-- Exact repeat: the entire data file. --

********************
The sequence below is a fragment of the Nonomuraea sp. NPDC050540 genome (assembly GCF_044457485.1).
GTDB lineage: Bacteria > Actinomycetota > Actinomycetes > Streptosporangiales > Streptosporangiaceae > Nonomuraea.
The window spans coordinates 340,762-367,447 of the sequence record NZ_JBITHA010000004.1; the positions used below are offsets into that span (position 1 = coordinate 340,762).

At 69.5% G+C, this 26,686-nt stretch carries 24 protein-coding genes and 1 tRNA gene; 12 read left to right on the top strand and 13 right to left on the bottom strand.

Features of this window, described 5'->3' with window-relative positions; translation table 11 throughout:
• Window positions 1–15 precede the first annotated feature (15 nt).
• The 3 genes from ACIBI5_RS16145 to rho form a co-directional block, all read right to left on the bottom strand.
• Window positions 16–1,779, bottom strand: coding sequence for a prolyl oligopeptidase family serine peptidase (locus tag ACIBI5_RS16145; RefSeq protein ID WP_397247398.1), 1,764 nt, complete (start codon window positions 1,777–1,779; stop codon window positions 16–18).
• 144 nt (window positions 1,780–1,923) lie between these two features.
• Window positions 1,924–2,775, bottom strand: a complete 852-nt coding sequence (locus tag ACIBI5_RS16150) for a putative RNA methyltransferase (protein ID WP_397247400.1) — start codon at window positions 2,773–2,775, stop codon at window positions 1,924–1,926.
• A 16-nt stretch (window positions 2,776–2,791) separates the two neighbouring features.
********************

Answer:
The sequence below is a fragment of the Nonomuraea sp. NPDC050540 genome (assembly GCF_044457485.1).
GTDB lineage: Bacteria > Actinomycetota > Actinomycetes > Streptosporangiales > Streptosporangiaceae > Nonomuraea.
The window spans coordinates 340,762-367,447 of the sequence record NZ_JBITHA010000004.1; the positions used below are offsets into that span (position 1 = coordinate 340,762).

At 69.5% G+C, this 26,686-nt stretch carries 24 protein-coding genes and 1 tRNA gene; 12 read left to right on the top strand and 13 right to left on the bottom strand.

Features of this window, described 5'->3' with window-relative positions; translation table 11 throughout:
• Window positions 1–15 precede the first annotated feature (15 nt).
• The 3 genes from ACIBI5_RS16145 to rho form a co-directional block, all read right to left on the bottom strand.
• Window positions 16–1,779, bottom strand: coding sequence for a prolyl oligopeptidase family serine peptidase (locus tag ACIBI5_RS16145; RefSeq protein ID WP_397247398.1), 1,764 nt, complete (start codon window positions 1,777–1,779; stop codon window positions 16–18).
• 144 nt (window positions 1,780–1,923) lie between these two features.
• Window positions 1,924–2,775, bottom strand: a complete 852-nt coding sequence (locus tag ACIBI5_RS16150) for a putative RNA methyltransferase (protein ID WP_397247400.1) — start codon at window positions 2,773–2,775, stop codon at window positions 1,924–1,926.
• A 16-nt stretch (window positions 2,776–2,791) separates the two neighbouring features.